Although common in technical and scientific writing (see Merriam-Webster), “comprise” is one of those words that seems to evade definition. We know it means something similar to “include” but that it’s also a little different.
I did some research, and here’s what I learned. The difference between “comprise” and “include” is scope. “Comprise” means “includes all of these and nothing else,” whereas “include” means “includes all of these and maybe something else, too.”
Let’s say you’re writing a software manual. You need to draft the chapter on installation, so you open the chapter this way:
- Downloading the software
- Running the executable file
- Configuring the end-user component
- Configuring the administrator’s component
- Creating user log-in credentials
- Distributing user log-in credentials
If you wanted to imply that installation requires all of these steps and nothing else, you’d use “comprises.” But, if you wanted to imply that installation requires these steps and maybe other, less significant ones, you’d use “includes.”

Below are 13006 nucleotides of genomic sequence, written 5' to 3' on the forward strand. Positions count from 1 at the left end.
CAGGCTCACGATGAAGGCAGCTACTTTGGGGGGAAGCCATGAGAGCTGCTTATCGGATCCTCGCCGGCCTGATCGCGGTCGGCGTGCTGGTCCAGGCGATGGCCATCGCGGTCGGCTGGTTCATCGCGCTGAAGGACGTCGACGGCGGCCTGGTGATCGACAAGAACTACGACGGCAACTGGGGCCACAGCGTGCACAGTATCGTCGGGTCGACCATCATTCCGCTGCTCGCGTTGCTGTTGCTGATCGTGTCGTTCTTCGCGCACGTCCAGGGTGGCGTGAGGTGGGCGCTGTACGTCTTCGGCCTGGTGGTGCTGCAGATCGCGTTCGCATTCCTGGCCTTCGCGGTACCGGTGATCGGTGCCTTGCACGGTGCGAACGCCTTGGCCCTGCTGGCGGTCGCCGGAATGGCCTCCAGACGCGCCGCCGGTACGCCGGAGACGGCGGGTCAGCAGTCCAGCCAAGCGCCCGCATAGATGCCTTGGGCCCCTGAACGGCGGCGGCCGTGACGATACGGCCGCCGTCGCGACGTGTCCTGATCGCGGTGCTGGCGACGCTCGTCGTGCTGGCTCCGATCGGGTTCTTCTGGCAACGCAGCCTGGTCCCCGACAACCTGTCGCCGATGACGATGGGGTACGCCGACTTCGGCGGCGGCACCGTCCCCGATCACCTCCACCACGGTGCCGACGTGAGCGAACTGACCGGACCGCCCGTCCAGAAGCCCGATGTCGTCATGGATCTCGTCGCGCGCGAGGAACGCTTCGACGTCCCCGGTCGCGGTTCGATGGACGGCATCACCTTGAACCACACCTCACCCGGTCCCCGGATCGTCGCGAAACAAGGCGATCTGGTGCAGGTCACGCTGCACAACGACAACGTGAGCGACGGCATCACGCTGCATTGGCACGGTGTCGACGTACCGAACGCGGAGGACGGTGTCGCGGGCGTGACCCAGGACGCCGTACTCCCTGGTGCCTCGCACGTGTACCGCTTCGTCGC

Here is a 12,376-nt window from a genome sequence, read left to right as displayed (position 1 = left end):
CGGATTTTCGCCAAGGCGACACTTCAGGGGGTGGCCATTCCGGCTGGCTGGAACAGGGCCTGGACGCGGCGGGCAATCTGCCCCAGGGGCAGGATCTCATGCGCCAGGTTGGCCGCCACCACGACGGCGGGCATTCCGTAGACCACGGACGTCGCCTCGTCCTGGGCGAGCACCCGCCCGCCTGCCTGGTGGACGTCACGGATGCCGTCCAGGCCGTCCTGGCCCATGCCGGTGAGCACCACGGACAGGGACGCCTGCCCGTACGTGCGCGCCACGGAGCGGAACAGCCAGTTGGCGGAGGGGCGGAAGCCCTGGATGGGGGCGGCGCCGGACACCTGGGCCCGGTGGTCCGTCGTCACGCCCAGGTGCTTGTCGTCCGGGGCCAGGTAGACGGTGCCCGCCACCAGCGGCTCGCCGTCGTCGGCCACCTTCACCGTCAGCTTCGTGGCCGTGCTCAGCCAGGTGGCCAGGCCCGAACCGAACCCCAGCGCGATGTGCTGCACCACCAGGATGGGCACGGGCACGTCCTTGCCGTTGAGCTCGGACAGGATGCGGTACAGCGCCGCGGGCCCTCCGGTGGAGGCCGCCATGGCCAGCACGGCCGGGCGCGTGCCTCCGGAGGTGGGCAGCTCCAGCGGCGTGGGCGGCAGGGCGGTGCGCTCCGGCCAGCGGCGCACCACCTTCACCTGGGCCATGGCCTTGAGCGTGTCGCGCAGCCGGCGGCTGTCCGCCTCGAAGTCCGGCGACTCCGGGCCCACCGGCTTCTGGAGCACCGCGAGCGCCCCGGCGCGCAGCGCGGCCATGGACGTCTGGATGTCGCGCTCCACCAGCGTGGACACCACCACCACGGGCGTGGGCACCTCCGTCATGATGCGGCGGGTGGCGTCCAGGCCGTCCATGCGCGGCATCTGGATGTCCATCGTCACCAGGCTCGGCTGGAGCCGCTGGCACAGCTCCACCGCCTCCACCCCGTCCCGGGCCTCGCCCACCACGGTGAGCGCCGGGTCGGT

Do most readers know the difference? Some do. But I suspect that “comprise” is one of those throw-back words that only writers and journalistic snobs such as Keith Olbermann (may his career rest in peace–or pieces) care about.
In our example, though, I’d use “includes”–but for a different reason: As a technical writer, if I’m going to list the steps to installing a piece of software, isn’t it understood that I’d list all of them here anyway?
Next week: Sufferin’ Suffixes! Words Assaulted by Erroneous Endings.